Top 10 E-mail Mistakes

Robert Half International

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If you're like most professionals, you use e-mail in the office on a regular basis. Because of its immediacy and relative lack of intrusiveness, it's the communication method of choice for many workers, including, chances are, your boss. According to a Robert Half International survey, nearly two-thirds (65 percent) of executives polled prefer e-mail over other forms of communication.


While hitting "send" may be an effective way to get your ideas across, doing so too quickly or without a lot of thought can send the wrong message. Here are 10 common e-mail mistakes and tips for avoiding them:


1. A vague subject line.
The subject line not only lets the person receiving the message know what it's about but also provides him or her with a reason to read it. Some people -- and your boss is probably one of them -- get hundreds of e-mails each day and may not have the time to open each of them. The subject line acts as the window into the message and can also indicate its urgency, so be specific with what you write there.


2. No sign-off.
A weak signature is almost as bad as a weak handshake: Both convey a lack of professionalism. A signature at the end of your e-mail should include your e-mail address, physical work address and phone number. Including these details gives recipients multiple means of contacting you. This information is especially important for people to whom your e-mail might be forwarded or individuals either outside the company or in another office.


3. "Im writing re: the meeting @ 3."
Many people take a casual approach when using e-mail. But what you write is a reflection of your professional self, so take the time to craft complete sentences, use proper grammar and check your spelling. And don't depend solely on your computer's spell-check function, which won't find misused words; review your e-mail carefully before sending it.


4. Going on and on and on.
This strategy might work for the Energizer Bunny, but your goal when crafting a message should be to keep it short. You don't want to write the e-mail equivalent of a novel, so get to the point as quickly as possible, using both short sentences and paragraphs. At the same time, you don't want to write too brief of a message, which could make you appear curt.


5. SHOUTING IT OUT.
Some people like the ease of typing in all capital letters. What they may not realize is this is the online equivalent of shouting, so avoid the temptation of using the caps lock button.


6. Striking the wrong note.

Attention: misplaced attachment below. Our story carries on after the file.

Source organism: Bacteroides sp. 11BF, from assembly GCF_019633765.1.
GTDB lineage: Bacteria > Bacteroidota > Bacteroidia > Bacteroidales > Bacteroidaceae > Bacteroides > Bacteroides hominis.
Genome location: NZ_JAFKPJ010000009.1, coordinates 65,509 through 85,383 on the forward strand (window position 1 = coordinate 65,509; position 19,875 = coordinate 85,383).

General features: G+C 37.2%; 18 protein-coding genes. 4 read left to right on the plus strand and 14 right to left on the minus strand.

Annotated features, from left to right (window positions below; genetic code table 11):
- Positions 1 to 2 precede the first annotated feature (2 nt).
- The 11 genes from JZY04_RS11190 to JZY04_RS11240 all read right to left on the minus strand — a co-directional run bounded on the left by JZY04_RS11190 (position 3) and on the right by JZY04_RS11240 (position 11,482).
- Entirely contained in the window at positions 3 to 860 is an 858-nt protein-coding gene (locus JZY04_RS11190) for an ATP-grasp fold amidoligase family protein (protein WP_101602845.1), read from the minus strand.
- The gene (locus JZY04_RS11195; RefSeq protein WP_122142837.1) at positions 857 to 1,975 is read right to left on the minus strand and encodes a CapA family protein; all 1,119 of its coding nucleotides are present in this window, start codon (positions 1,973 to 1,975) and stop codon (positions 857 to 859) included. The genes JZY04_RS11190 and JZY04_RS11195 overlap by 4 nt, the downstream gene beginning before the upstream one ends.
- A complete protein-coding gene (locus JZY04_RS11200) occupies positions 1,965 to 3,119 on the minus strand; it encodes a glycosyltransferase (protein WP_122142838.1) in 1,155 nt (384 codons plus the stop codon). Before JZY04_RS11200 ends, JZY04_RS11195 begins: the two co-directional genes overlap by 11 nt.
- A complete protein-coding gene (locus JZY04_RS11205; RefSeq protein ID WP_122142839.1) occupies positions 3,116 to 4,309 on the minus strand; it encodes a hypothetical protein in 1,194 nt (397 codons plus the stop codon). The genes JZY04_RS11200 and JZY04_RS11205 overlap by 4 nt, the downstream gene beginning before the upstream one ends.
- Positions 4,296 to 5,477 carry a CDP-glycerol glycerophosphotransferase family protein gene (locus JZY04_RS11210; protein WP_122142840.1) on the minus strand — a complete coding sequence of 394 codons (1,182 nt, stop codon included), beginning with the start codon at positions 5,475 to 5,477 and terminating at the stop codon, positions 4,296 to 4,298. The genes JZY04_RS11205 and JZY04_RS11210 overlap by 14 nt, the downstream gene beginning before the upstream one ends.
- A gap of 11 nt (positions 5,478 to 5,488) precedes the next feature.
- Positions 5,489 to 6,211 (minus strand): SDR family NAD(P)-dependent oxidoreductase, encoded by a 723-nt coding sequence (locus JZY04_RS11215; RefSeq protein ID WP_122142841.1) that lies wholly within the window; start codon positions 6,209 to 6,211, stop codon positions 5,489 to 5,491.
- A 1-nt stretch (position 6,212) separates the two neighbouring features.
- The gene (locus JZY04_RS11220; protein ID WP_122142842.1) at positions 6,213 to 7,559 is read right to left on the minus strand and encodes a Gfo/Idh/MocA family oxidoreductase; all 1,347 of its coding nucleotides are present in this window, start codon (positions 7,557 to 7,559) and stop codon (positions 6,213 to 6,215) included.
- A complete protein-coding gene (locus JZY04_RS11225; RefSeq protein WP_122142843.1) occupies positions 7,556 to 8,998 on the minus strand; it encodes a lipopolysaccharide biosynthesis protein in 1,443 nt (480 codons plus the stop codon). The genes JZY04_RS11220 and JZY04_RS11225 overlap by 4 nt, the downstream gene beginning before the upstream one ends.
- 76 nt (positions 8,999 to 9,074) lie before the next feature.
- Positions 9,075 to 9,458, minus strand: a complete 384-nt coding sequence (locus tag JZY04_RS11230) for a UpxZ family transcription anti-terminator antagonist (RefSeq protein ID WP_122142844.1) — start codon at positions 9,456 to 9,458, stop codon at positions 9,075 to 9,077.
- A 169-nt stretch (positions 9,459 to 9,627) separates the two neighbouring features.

Unfortunately, it's easy for tone to be lost with the written word, especially in shorter messages. An attempt at humor, for instance, may be read as something offensive or inappropriate. If you're not sure how something you wrote will be interpreted, err on the side of caution and leave it out.


7. Weighing others down.
If your e-mail inbox is continually clogged, you know how frustrating it can be to receive large attachments, especially when you don't want them. And, according to a survey we developed, executives agreed, ranking the receipt of large, unsolicited files as the most annoying aspect of communicating via e-mail. Limit the distribution of massive files to people who absolutely need them. 


8. Sending to the wrong box.
Before you send a message, always double-check the list of recipients. Many e-mail programs automatically fill in information you've previously typed, such as the e-mail addresses of frequent contacts. If you have multiple people in your address book with similar names, you could mistakenly choose the wrong person and send him or her a message intended for someone else.


9. Mixing business and pleasure.
When the information is confidential or sensitive, this move could limit your career. Any time you use your work e-mail account, the message should be business-related. After all, you are using your firm's resources, and the company has the right to monitor your communication. Get to know your organization's e-mail policy, and have your friends send non-work-related e-mail to your personal account, which you can check at home.


10. Over e-mailing.
Do you find yourself typing a long message in order to avoid confusion on the recipient's part? Do you hesitate to click Send because you think your contact might forward your message to someone who shouldn't see it? E-mail is best suited for quick communication, and, in situations like these, it's wise to call your colleague or speak to him or her in person instead.


With e-mail correspondence becoming increasingly important in the workplace, you can only benefit from learning how to craft an effective message. So keep the above tips in mind the next time you sit down at the keyboard.




Robert Half International Inc. is the world's first and largest specialized staffing firm with a global network of more than 350 offices throughout North America, South America, Europe and the Asia-Pacific region. For more information about our professional services, please visit www.rhi.com.


Last Updated: 09/07/2008 - 2:19 PM


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